Economics of photovoltaic solar power and uptake in New Zealand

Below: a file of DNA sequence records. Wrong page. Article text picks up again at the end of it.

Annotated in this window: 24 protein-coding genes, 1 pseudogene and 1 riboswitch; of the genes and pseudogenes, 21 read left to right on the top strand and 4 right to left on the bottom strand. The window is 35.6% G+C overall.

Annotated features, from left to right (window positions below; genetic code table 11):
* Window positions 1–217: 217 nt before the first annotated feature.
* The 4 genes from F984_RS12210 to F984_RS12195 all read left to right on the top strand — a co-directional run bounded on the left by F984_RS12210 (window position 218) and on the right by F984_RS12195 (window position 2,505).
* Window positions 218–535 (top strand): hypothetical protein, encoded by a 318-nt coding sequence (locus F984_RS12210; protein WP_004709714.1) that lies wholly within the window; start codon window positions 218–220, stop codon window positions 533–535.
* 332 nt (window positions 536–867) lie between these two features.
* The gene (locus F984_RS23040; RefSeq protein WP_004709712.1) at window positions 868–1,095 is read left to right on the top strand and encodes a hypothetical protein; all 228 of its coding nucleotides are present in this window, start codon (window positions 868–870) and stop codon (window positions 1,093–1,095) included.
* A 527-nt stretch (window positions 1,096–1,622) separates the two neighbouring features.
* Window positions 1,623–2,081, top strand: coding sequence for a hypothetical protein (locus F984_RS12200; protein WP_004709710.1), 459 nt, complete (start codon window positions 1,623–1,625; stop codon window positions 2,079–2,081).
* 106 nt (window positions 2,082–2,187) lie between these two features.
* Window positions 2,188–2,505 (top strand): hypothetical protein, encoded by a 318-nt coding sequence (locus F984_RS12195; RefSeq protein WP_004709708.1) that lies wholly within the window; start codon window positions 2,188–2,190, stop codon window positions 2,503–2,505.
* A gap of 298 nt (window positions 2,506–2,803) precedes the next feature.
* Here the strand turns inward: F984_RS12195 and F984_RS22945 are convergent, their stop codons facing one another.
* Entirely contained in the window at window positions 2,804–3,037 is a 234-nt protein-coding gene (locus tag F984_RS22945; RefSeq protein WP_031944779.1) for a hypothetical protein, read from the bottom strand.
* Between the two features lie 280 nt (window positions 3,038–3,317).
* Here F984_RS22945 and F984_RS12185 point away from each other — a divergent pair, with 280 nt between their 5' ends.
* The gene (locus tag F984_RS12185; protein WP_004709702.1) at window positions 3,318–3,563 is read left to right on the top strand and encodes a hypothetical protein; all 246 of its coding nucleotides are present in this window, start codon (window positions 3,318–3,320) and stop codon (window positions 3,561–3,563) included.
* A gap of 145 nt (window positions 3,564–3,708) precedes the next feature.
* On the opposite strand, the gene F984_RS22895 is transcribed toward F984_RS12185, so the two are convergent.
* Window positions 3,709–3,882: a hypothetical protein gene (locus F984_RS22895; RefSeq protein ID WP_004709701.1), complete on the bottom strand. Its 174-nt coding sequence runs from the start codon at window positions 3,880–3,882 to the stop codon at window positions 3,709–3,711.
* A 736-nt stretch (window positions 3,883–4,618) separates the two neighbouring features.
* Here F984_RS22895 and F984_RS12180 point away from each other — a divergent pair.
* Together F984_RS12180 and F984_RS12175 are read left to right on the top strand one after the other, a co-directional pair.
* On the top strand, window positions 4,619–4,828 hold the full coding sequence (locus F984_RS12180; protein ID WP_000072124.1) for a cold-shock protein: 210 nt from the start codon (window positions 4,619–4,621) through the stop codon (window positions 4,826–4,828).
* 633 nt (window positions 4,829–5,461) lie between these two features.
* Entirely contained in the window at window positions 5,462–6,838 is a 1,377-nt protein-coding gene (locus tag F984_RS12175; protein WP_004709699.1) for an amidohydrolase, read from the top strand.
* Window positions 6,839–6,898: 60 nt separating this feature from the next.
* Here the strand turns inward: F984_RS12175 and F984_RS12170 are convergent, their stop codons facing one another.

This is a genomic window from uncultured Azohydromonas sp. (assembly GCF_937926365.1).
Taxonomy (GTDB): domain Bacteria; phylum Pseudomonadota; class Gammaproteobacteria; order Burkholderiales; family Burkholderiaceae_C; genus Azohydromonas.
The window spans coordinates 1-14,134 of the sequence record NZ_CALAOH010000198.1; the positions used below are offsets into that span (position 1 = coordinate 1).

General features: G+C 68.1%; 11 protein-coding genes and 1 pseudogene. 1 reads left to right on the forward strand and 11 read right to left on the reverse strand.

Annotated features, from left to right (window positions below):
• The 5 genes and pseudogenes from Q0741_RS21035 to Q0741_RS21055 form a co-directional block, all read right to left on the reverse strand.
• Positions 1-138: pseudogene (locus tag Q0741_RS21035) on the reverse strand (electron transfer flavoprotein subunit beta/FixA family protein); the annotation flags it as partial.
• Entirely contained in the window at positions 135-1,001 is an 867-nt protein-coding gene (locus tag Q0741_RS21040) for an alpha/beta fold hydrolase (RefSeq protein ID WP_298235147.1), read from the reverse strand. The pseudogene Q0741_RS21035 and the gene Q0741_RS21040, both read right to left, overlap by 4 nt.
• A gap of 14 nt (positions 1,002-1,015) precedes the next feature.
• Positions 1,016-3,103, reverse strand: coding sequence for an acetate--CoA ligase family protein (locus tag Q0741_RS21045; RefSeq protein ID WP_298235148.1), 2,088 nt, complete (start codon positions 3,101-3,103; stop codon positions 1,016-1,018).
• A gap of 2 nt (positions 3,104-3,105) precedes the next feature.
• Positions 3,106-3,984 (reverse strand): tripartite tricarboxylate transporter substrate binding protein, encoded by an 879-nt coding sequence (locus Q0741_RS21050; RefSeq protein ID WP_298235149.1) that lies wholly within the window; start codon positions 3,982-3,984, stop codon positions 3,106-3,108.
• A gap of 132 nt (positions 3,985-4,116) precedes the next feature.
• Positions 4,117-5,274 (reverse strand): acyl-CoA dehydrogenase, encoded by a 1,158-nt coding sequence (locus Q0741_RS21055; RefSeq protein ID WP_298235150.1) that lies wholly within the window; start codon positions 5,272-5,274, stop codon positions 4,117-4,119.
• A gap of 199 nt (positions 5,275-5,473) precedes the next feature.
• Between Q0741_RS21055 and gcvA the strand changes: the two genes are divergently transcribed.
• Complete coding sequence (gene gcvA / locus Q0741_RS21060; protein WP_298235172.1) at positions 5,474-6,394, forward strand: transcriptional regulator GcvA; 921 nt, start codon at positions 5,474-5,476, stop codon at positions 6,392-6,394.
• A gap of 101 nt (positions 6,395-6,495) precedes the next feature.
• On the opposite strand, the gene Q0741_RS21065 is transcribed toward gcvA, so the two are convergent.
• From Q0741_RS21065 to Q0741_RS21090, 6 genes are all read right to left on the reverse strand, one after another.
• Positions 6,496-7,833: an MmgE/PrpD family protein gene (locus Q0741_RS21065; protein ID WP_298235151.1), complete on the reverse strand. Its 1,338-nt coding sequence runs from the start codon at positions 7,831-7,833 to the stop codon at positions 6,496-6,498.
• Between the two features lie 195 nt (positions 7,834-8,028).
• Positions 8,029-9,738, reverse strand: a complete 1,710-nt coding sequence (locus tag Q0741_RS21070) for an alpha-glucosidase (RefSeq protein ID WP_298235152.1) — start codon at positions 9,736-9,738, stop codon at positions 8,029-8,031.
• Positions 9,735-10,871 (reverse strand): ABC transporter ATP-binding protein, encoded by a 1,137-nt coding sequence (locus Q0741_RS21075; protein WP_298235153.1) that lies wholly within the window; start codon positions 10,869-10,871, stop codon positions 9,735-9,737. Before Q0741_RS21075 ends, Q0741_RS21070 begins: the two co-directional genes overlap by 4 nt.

Responding to the global challenges of maintaining energy security while combatting climate change, the New Zealand government has issued a target of generating 90% of the country’s electricity needs from renewable sources by 2025. With much of New Zealand’s generation already provided by hydro, geothermal and wind, questions remain as to whether this target should be achieved by more widely adopting solar photovoltaics (PV) into the energy mix. Following from previous GREEN Grid research into the uptake of solar PV in New Zealand, this paper considers the economics of PV generation at a variety of scales: residential rooftop; commercial rooftop; and ground-mount utility. For each scale, discounted cash-flows were used to assess system costs and financial returns, and levelized cost of energy used to compare with other sources of generation. In the case of residential generation, there is a significant difference in the value of energy which is locally consumed versus that which is grid-exported. Consequently the value of PV to a household depends on the consumption patterns of a particular household. To understand the value across different households, typical residential load profiles were found by clustering load profiles from over 2,000 houses, and resulting representative load profiles used to estimate financial returns based on the energy consumption patterns. The paper concludes that PV is now a commercially attractive investment for some types of households, but that household load makes a major difference to the returns. In the commercial sector PV is also commercially attractive to the company making the investment in some cases, and for both residential and commercial, returns are very sensitive to discount rate, location, and type of retail tariff. However for both residential and commercial, improving energy efficiency is a lower cost option than PV, and should be considered first. At the utility scale PV is not yet commercially attractive, even excluding transmission and distribution charges and opportunity cost of land. However if the cost of PV continues to fall, 2 and electricity spot prices rise substantially, regions such as Nelson-Tasman (due to their high irradiance) and Auckland, Northland, and Taranaki (due to their higher spot prices and reasonable irradiances) are likely to be areas considered for large multi megawatt schemes. The paper has examined the commercial attractiveness of PV from the point of view of PV investors in the residential, commercial and utility sectors. It has not examined whether PV is economic in the sense that it will produce a saving to the nation. It should be recognised that much of the individual benefit reported here arises because of the use of variable charges to recover fixed costs of the distribution network, in the residential sector and, to a lesser extent, the commercial sector. Thus the “savings” made by consumers who avoid that component of the variable charges, do not necessarily reflect an actual reduction in the costs of transmission, or retailing. This is reflected in the contrast between net present values in the residential and commercial sectors compared to the utility sector. Further research should consider the economic benefit of PV to New Zealand as a whole, based on an assessment of the true marginal cost savings from distributed PV in transmission, distribution, and retailing.